19. LA Times can’t even accurately report what Originalism is – Scalia has said numerous times that it has nothing to do with the “intent” of the legislators, because that’s impossible to divine. Originalism concerns itself with what the MEANING of the statute was at the time of its enactment.

  20. “The men who hammered out the Constitution, argued for its ratification and underlined our liberties with the Bill of Rights…”

    Exactly – OUR liberties – i.e. the liberties of the citizen. Yet they try to argue that amendments #1 and #3-#9 are individual rights, #10 is a state right and somehow #2 is a right of the federal government to keep you from infringing on THEIR rights. The rights of the federal government are laid out in the Constitution not the Bill of Rights.

    • Just a slight correction, the LIMITATIONS on the federal government are enumerated in the body of the constitution. The founders intended that the federal government should be SEVERELY limited in scope and so set down what the government was ALLOWED to do. In the first 10 Amendments they enumerated certain special natural, civil and constitutionally protected rights with the intent that interfering with those rights was something the federal government was NEVER to be allowed to do. That understanding in itself would preclude any argument that the Second Amendment had anything to do with the federal or any other government agency creating and regulating a militia.

      • Well for the sake of my argument, I consider things that are “allowed” by the Constitution and “rights” that are recognized by the Constitution / Bill of Rights to be one and the same as far as the law is concerned. Therefor the “rights” of the federal government are laid out in the Constitution and the “rights” of the citizen are laid out in the Bill of Rights. Seems simple but the anti-second amendment crowd would have you believe that they stuck a “government right” in the number 2 spot of the Bill of (the citizen’s) Rights.

        • Perhaps so, Gov, but the “rights” of the federal government were given/allowed to them by the citizens they were to govern. The rights in the Bill of Rights are natural, civil and constitutionally protected rights belonging to every citizen and not subject to repeal, qualification or modification by any branch of the federal government.

  21. I am of the belief that rights flow from the individual to the government. Therefore if we as a nation have the right to defend ourselves, and this can only be done collectivly through individuals banding together then that is a demonstration that the right of selfdefence through arms is distributed upwards from the individual to the colective nation. The LA Times would have to explain to me how if there is a man kicking in ones door and you don’t the right to an armed response, when does one acquire it when a foreign army is landing on your nations shore

  22. Why bother critiquing the op-ed of a demonstrated liar?

    On the other hand, I think the libel restrictions on media, established in New York Times v Sullivan, where a newspaper must show reckless disregard for the truth before it is liable for libel, are clearly against the intent of the 1st amendment. A simple reading of British common law shows this: in not-so-merry Olde England, a newspaper can be sued for libel even if the information is true, as long as it is defamatory. In fact, this criterion did not exist before the above mentioned decision in 1964, and has absolutely no historical antecedents.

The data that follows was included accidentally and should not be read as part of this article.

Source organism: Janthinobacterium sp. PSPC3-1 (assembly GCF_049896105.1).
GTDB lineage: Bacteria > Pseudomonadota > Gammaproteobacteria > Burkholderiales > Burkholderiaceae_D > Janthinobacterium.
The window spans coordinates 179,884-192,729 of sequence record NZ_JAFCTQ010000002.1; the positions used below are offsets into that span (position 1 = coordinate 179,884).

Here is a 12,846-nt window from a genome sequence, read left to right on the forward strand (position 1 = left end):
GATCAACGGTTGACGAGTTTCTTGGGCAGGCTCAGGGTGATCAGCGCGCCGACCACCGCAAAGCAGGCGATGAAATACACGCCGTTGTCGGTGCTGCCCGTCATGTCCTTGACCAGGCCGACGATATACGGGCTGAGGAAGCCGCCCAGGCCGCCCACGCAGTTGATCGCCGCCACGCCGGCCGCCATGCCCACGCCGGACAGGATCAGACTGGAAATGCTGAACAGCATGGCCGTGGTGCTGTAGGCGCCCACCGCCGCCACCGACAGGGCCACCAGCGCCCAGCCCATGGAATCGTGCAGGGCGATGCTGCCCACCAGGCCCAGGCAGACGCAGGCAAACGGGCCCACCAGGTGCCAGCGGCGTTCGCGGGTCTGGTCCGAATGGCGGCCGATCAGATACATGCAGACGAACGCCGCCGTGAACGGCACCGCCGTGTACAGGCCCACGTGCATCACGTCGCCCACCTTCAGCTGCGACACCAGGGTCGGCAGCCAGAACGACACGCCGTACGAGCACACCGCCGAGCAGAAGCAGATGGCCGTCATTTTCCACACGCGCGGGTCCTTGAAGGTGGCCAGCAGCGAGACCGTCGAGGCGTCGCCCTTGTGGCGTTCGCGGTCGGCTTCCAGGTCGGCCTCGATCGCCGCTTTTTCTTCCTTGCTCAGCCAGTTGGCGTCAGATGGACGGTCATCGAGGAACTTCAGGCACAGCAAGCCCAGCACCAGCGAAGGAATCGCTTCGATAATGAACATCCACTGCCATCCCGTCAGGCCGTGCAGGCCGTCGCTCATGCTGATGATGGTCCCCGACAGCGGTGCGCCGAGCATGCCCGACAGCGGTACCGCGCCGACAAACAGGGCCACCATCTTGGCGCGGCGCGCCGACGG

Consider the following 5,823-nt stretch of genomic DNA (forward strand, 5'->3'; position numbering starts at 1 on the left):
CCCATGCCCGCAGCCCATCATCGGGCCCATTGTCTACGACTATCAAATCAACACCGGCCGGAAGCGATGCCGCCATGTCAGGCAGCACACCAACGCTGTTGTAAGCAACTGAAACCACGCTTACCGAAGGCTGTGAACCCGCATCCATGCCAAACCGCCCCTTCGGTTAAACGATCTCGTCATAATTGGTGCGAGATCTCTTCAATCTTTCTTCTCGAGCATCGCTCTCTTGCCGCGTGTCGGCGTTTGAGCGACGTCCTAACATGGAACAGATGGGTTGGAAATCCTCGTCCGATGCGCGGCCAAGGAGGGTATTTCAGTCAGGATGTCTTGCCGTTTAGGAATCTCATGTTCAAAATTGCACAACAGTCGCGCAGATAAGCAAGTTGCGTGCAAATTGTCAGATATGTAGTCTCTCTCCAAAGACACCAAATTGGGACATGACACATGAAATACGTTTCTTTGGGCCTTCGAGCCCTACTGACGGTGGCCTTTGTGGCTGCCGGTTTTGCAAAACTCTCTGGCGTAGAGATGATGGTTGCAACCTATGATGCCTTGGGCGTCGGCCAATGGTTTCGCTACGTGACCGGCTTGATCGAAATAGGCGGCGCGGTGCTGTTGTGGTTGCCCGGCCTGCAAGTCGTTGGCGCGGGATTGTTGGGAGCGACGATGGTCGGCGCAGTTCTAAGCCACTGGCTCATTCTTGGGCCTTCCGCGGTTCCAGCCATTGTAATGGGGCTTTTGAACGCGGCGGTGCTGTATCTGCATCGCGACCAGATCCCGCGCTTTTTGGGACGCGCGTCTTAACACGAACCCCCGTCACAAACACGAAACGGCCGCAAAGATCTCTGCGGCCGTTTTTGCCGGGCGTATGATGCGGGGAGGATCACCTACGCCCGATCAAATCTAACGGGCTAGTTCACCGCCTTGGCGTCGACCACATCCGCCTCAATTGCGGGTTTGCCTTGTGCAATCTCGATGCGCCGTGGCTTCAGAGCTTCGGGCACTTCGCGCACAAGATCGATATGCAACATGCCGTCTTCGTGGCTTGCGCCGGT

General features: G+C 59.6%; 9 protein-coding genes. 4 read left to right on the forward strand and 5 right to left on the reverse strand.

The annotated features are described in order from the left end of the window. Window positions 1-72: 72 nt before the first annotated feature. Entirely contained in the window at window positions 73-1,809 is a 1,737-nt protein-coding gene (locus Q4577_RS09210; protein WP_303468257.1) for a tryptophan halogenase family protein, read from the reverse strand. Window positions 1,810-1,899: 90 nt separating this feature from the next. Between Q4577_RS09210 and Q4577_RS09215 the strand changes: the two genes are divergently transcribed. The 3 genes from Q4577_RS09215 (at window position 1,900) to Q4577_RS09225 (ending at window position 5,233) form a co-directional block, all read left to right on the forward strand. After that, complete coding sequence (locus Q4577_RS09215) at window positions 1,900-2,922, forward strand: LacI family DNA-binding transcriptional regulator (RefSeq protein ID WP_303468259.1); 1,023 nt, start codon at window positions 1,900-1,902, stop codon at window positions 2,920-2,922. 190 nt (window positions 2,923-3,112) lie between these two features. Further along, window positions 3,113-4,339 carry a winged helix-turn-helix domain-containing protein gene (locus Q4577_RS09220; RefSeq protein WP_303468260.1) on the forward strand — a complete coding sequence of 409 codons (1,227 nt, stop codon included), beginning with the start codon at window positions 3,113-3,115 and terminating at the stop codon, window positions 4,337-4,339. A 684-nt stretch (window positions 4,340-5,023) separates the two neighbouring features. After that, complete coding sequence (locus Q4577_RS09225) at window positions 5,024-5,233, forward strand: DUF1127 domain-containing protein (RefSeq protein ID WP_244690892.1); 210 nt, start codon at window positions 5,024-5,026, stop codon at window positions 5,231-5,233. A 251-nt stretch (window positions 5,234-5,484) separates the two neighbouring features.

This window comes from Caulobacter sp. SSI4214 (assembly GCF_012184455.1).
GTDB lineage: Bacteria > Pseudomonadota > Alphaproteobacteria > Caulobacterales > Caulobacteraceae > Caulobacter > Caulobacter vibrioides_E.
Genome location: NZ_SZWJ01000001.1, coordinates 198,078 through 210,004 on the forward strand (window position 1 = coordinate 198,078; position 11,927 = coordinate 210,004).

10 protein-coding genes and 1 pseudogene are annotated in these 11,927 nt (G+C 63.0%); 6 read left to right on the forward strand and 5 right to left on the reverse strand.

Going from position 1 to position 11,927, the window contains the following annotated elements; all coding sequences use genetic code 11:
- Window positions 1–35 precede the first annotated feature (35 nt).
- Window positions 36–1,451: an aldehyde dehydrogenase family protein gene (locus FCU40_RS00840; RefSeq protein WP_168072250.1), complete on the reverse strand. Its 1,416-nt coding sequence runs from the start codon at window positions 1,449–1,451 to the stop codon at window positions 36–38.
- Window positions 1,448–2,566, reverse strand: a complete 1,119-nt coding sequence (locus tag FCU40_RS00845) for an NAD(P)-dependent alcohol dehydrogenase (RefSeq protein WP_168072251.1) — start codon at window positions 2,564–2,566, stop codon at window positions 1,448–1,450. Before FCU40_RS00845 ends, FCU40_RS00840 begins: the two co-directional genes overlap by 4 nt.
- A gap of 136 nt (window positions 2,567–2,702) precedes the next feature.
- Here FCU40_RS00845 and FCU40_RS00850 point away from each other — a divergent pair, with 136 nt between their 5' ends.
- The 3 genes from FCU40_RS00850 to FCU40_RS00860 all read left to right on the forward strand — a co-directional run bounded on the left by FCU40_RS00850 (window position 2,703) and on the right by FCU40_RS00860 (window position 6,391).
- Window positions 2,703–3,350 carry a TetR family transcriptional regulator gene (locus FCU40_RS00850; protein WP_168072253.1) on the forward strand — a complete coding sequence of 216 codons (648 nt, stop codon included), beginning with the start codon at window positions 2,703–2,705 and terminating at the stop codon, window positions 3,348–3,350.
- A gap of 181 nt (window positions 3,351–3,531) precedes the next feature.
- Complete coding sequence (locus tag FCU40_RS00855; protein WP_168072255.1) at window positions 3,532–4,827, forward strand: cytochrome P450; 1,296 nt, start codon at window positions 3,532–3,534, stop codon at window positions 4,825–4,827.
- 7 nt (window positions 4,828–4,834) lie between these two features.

Now there is an understanding of Freedom of the Press I can support.

  23. here’s what bugs me about this: longstanding federal statute (since 1790s) defines the militia as all able bodied men. That was, of course, before women were allowed in the army or could vote. It has not been updated since 1904 (when they made it “all men” and not “all white men”).

    Fill out your selective service card? Remember doing that when you turned 18? yes, sir, you are in the militia, although you may be in the “unorganized” militia. Better be ready to grab a rifle, you can be drafted** AT ANY TIME CONGRESS DECIDES.

    So by law in existence since the 1790s, the militia is we the people, all of us. Now, can I have my M1a please? I’ll take it in lieu of the welfare check Uncle Sam is handing out to the the dropouts in Baltimore city.

    ** and incidentally, illegal immigrants are supposed to sign up for selective service too.

    • “Fill out your selective service card? Remember doing that when you turned 18? yes, sir, you are in the militia, although you may be in the “unorganized” militia. Better be ready to grab a rifle, you can be drafted** AT ANY TIME CONGRESS DECIDES. ”

      In the first place it is my opinion that the military draft is a violation of the 13th Amendment:

      “AMENDMENT XIII , Section 1.
      Neither slavery nor involuntary servitude, except as a punishment for crime whereof the party shall have been duly convicted, shall exist within the United States, or any place subject to their jurisdiction.”

      And since there is nothing in the 2A that gives any particulars about establishing a militia or who is to “well-regulate” it, and since the intent of the Bill of Rights is to list those things the federal government is NOT ALLOWED to interfere with, signing up for the draft most certainly does not enlist you in the militia.

      Yes, by law, almost certainly unconstitutional, you can be drafted into military service (involuntary servitude) AND deprived of “Life, liberty and the pursuit of happiness” at the whim of Congress. OR you can be part of a militia. The two are necessarily contradictory.